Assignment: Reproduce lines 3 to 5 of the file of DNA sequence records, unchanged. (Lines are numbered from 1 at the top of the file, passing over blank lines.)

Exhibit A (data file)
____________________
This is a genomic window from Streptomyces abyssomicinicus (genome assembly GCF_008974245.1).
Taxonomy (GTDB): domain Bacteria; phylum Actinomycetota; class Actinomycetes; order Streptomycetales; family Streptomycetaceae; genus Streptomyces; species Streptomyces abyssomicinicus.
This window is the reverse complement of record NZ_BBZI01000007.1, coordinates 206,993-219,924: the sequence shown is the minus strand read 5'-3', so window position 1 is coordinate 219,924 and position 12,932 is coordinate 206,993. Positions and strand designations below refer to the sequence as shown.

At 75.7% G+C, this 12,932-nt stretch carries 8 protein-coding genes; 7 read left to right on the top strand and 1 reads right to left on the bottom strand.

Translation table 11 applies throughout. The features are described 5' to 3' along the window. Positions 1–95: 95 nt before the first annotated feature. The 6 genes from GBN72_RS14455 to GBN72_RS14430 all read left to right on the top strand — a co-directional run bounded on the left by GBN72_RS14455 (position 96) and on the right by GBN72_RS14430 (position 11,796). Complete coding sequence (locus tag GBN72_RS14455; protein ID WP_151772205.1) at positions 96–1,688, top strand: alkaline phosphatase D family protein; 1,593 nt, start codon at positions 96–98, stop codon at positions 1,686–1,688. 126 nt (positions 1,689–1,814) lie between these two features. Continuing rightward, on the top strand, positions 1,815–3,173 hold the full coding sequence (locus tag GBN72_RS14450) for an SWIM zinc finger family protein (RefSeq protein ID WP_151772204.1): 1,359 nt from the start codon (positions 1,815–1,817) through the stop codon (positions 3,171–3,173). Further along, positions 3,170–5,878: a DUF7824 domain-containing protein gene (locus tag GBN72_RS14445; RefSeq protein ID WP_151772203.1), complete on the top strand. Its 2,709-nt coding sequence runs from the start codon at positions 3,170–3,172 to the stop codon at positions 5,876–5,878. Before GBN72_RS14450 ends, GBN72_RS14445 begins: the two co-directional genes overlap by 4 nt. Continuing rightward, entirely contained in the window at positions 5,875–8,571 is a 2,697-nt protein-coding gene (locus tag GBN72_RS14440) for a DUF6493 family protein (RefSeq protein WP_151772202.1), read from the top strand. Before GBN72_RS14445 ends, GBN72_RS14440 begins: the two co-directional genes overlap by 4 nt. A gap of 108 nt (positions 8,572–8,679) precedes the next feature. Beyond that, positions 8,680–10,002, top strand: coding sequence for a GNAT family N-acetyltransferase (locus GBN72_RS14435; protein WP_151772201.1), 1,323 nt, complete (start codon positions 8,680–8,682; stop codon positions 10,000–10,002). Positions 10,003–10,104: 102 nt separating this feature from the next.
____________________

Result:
This window is the reverse complement of record NZ_BBZI01000007.1, coordinates 206,993-219,924: the sequence shown is the minus strand read 5'-3', so window position 1 is coordinate 219,924 and position 12,932 is coordinate 206,993. Positions and strand designations below refer to the sequence as shown.

At 75.7% G+C, this 12,932-nt stretch carries 8 protein-coding genes; 7 read left to right on the top strand and 1 reads right to left on the bottom strand.

Translation table 11 applies throughout. The features are described 5' to 3' along the window. Positions 1–95: 95 nt before the first annotated feature. The 6 genes from GBN72_RS14455 to GBN72_RS14430 all read left to right on the top strand — a co-directional run bounded on the left by GBN72_RS14455 (position 96) and on the right by GBN72_RS14430 (position 11,796). Complete coding sequence (locus tag GBN72_RS14455; protein ID WP_151772205.1) at positions 96–1,688, top strand: alkaline phosphatase D family protein; 1,593 nt, start codon at positions 96–98, stop codon at positions 1,686–1,688. 126 nt (positions 1,689–1,814) lie between these two features. Continuing rightward, on the top strand, positions 1,815–3,173 hold the full coding sequence (locus tag GBN72_RS14450) for an SWIM zinc finger family protein (RefSeq protein ID WP_151772204.1): 1,359 nt from the start codon (positions 1,815–1,817) through the stop codon (positions 3,171–3,173). Further along, positions 3,170–5,878: a DUF7824 domain-containing protein gene (locus tag GBN72_RS14445; RefSeq protein ID WP_151772203.1), complete on the top strand. Its 2,709-nt coding sequence runs from the start codon at positions 3,170–3,172 to the stop codon at positions 5,876–5,878. Before GBN72_RS14450 ends, GBN72_RS14445 begins: the two co-directional genes overlap by 4 nt. Continuing rightward, entirely contained in the window at positions 5,875–8,571 is a 2,697-nt protein-coding gene (locus tag GBN72_RS14440) for a DUF6493 family protein (RefSeq protein WP_151772202.1), read from the top strand. Before GBN72_RS14445 ends, GBN72_RS14440 begins: the two co-directional genes overlap by 4 nt. A gap of 108 nt (positions 8,572–8,679) precedes the next feature. Beyond that, positions 8,680–10,002, top strand: coding sequence for a GNAT family N-acetyltransferase (locus GBN72_RS14435; protein WP_151772201.1), 1,323 nt, complete (start codon positions 8,680–8,682; stop codon positions 10,000–10,002). Positions 10,003–10,104: 102 nt separating this feature from the next.